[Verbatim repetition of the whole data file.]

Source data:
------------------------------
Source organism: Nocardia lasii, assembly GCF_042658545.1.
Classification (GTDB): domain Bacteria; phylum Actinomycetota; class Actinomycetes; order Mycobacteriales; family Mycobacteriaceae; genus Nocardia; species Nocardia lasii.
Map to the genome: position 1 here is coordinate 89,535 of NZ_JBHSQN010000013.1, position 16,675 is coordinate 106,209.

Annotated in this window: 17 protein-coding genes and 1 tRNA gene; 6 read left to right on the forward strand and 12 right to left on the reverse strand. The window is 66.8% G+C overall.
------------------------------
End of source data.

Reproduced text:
Source organism: Nocardia lasii, assembly GCF_042658545.1.
Classification (GTDB): domain Bacteria; phylum Actinomycetota; class Actinomycetes; order Mycobacteriales; family Mycobacteriaceae; genus Nocardia; species Nocardia lasii.
Map to the genome: position 1 here is coordinate 89,535 of NZ_JBHSQN010000013.1, position 16,675 is coordinate 106,209.

Annotated in this window: 17 protein-coding genes and 1 tRNA gene; 6 read left to right on the forward strand and 12 right to left on the reverse strand. The window is 66.8% G+C overall.